“Amazingly, nothing came out… the whole public opinion was so one-sided,” he boomed. For the first time, Mr Low saw how public opinion in Singapore could be engineered to favour those in power. “I asked myself as a citizen of Singapore, if there is something which I feel that is unjust, something that is not right, probably people will not know because if press don’t report, who knows?”
The Final Straw
Mr Low grew up in a family of five and his sisters brought him up after their parents passed away when he was only in secondary school. As a student in Chung Cheng (Main) he almost got expelled for disciplinary problems.
Fortunately, his principal was merciful and Mr Low eventually enrolled in Nantah, majoring in both Chinese Language and Literature and Government and Political Administration.
It was his interest in the latter and the desire to read Western political thinkers like Plato and Max Weber that spurred Mr Low to brush up his English in university. But by the time he was to pursue honours in the newly opened NUS, he was still not confident enough in his English.
Thus, the political science department’s warning that theses would be marked down for poor English coupled with the discrimination he felt from the department towards the Chinese-educated pushed him to do his honours in Chinese Studies instead.
After graduation, he became a Chinese-language teacher at Pei Dao Secondary where he encountered the final straw that led him into politics. “To face a student everyday, knowing they are not slow learners but they will not make it because of the system, I can’t tell the student that,” he said.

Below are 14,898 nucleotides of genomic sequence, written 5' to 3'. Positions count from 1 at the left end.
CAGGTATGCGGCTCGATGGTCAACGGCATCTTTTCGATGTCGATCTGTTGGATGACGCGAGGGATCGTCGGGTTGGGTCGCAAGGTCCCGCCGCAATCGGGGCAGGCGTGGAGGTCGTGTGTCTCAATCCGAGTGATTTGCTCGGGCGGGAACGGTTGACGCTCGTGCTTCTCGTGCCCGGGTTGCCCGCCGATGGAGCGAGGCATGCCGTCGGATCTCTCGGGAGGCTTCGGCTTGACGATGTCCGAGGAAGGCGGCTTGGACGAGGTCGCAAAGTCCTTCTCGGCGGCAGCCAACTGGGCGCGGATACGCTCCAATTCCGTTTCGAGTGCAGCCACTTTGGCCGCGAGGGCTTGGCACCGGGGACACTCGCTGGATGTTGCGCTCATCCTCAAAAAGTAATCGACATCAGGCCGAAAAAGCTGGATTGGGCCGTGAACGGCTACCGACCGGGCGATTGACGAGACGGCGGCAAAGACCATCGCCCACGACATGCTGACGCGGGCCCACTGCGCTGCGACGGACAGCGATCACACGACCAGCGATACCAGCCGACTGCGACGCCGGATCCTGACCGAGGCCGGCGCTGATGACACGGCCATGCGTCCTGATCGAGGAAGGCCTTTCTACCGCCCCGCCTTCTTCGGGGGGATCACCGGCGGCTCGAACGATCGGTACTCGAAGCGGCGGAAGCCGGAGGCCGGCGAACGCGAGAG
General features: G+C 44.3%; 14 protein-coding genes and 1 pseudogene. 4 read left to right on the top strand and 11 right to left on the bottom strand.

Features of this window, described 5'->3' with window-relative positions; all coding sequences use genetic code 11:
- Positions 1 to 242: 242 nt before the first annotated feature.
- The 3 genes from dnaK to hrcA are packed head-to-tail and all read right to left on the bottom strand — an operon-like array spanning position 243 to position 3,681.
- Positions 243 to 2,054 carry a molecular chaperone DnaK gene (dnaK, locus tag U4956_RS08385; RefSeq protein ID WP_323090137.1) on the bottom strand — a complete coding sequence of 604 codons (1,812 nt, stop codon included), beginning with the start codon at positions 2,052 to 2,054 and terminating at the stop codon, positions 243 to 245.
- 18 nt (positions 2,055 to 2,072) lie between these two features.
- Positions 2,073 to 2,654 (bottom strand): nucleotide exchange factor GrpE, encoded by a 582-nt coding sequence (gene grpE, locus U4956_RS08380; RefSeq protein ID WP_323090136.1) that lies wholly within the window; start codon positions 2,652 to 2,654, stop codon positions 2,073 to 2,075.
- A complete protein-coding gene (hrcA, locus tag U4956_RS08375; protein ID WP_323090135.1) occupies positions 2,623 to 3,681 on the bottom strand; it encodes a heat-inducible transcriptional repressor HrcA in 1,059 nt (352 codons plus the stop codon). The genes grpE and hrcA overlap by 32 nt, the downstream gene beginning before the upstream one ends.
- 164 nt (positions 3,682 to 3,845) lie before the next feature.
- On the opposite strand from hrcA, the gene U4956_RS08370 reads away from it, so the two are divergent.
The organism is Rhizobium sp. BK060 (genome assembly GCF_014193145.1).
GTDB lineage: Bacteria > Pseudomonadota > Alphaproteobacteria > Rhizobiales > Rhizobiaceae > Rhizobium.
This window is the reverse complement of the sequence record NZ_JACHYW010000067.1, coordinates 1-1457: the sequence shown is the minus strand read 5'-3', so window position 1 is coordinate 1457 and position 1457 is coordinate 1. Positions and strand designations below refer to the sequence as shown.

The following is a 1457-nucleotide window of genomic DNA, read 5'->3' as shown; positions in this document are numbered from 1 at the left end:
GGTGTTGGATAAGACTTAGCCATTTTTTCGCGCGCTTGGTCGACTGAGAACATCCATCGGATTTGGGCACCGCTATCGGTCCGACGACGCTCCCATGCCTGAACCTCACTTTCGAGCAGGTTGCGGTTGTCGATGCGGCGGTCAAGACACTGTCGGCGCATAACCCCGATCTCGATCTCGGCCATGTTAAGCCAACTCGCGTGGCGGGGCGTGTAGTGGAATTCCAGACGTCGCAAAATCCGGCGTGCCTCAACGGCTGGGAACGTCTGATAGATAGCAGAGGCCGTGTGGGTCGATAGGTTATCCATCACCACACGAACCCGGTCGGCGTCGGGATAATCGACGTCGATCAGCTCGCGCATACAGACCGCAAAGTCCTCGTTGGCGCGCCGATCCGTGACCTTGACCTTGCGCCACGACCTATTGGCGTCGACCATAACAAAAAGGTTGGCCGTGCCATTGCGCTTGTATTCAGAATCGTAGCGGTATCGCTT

Seeing his normal stream students demoralised by the system frustrated the young teacher. “Are they slow learners? Today, after so many years, I am proven right because many of them are very successful.” he said.
But Mr Low could not wait to be vindicated and quit teaching after only two years. By then, the contracting business he started while teaching had taken off and he was already a member of the WP led by the late Joshua Benjamin Jeyaretnam. One of the earliest things he did was to push the party to make streaming an issue in the 1984 elections.
Today, that education system that finally drove Mr Low to join the WP in 1982 has changed for the better. “Of course, the ruling government will never admit that this is from pressure from the ground, from the opposition… you can’t claim credit, but it’s ok, at least you can see some changes.”